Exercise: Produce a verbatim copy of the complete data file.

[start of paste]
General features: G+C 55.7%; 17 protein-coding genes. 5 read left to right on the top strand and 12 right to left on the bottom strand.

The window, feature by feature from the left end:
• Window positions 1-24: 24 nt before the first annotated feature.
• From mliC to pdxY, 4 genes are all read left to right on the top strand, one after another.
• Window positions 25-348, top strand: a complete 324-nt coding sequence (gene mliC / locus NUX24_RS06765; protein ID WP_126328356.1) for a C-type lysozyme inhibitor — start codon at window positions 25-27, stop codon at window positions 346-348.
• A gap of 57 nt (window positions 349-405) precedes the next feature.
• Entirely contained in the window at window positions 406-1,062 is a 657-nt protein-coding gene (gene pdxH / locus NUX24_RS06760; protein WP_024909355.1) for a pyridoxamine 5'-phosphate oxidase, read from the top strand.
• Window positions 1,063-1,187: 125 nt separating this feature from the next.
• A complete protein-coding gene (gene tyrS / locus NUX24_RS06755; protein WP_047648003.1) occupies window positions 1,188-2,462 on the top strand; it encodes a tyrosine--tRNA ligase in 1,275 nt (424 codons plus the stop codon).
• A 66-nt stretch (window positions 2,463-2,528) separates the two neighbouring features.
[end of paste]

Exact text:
General features: G+C 55.7%; 17 protein-coding genes. 5 read left to right on the top strand and 12 right to left on the bottom strand.

The window, feature by feature from the left end:
• Window positions 1-24: 24 nt before the first annotated feature.
• From mliC to pdxY, 4 genes are all read left to right on the top strand, one after another.
• Window positions 25-348, top strand: a complete 324-nt coding sequence (gene mliC / locus NUX24_RS06765; protein ID WP_126328356.1) for a C-type lysozyme inhibitor — start codon at window positions 25-27, stop codon at window positions 346-348.
• A gap of 57 nt (window positions 349-405) precedes the next feature.
• Entirely contained in the window at window positions 406-1,062 is a 657-nt protein-coding gene (gene pdxH / locus NUX24_RS06760; protein WP_024909355.1) for a pyridoxamine 5'-phosphate oxidase, read from the top strand.
• Window positions 1,063-1,187: 125 nt separating this feature from the next.
• A complete protein-coding gene (gene tyrS / locus NUX24_RS06755; protein WP_047648003.1) occupies window positions 1,188-2,462 on the top strand; it encodes a tyrosine--tRNA ligase in 1,275 nt (424 codons plus the stop codon).
• A 66-nt stretch (window positions 2,463-2,528) separates the two neighbouring features.